What are we teaching the children at home?
“Teach your children well,” instructed the Crosby, Stills, Nash and Young song from 1970, but it seems that many of us Baby Boomers who grew up listening to that did not heed its lyrics, at least when it comes to environmental education.
The scariest article in this issue may not be about dead zones or nutrient pollution, but about what our kids are, and are not, learning.
As Lara Lutz reports, today’s youth are more disconnected from nature than ever, and that may bode poorly for the future of the Bay.
Lara had started out to learn whether teachers in upstream areas had difficulty in making Bay connections in their lessons. She quickly learned that the problem facing teachers everywhere was making any connection between today’s kids and the natural world.
I have been noticing that same thing. Although our subdivision is home to many children, this summer, fewer than ever were outside. Yards and streets were as void of children as the most frigid winter afternoons.
My own son devotes hours to computer games; getting him onto a bicycle requires serious persuasion. Sleepovers with friends are mostly devoted to video game marathons.
In our neighborhood, parents caravan in SUVs to a bus stop to pick up the kids so they won’t have to walk a mile home. Many consider the trip dangerous, although the main hazard would appear to be stepping in a cow pie as they pass the dairy farm.
All this gets the children home about 20 minutes earlier than if they had stayed on the bus, which takes a more circuitous route to get to our subdivision.
The Bay Program used to push the slogan, “the Bay starts here” to make people feel connected to the Chesapeake. That may be especially true for many of us parents: Environmental education starts at home.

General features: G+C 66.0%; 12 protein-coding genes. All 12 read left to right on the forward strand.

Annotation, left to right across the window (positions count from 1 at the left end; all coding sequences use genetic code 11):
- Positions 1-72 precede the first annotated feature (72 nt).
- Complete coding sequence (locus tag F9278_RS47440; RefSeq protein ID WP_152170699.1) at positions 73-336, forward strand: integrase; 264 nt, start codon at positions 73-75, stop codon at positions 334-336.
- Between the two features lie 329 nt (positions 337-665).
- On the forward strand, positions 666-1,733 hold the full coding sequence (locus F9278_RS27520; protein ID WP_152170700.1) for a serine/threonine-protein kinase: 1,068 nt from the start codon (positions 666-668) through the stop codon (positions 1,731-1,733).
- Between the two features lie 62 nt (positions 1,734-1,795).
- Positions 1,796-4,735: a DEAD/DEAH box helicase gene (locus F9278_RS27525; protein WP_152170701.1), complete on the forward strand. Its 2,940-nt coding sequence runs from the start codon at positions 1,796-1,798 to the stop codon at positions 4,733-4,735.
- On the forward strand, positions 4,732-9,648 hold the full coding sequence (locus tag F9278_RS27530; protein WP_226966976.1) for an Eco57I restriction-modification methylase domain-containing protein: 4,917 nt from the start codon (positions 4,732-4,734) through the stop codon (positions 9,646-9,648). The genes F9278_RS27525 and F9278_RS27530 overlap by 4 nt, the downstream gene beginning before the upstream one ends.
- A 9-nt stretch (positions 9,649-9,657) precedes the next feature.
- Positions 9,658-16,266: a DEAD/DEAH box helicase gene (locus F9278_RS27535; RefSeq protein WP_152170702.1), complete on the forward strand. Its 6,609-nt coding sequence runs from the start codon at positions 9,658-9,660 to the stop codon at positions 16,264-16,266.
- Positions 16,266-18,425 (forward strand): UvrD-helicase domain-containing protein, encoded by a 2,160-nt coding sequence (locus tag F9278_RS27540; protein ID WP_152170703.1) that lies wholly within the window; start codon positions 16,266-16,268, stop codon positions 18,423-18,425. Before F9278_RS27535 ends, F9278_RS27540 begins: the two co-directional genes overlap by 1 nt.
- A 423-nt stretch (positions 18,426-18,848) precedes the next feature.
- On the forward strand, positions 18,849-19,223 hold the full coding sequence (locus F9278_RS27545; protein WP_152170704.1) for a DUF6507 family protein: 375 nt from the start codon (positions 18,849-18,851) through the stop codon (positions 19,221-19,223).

What’s a dead zone?
Newspapers this summer have been filled with reports of expansive oxygen-depleted “dead zones” covering as much as 41 percent of the Chesapeake. But did fish actually need scuba gear to survive in two fifths of the Bay this year?
The answer, like much about the Bay, is complex, And to some, the term “dead zone”—which has no scientific definition but has been increasingly used by watermen, environmentalists and newspapers around the Bay (and the globe)—oversimplifies that complexity.
“The way the dead zone has been used by different people is that it gives a sense that there is absolutely no aquatic life living within a much larger part of the Chesapeake than would be the case,” said Rich Batiuk, associate director of science with the EPA’s Bay Program Office.
Batiuk, specifically, objects to the use of the phrase “dead zone” for any stretch of water that has less than 5 milligrams of oxygen per liter of water. The Bay Program, which is the source of most water quality monitoring data, defines low-oxygen water, as anything with less than 5 mg/l. And Bay Program figures show that up to 41 percent of the Bay had low oxygen during part of the summer.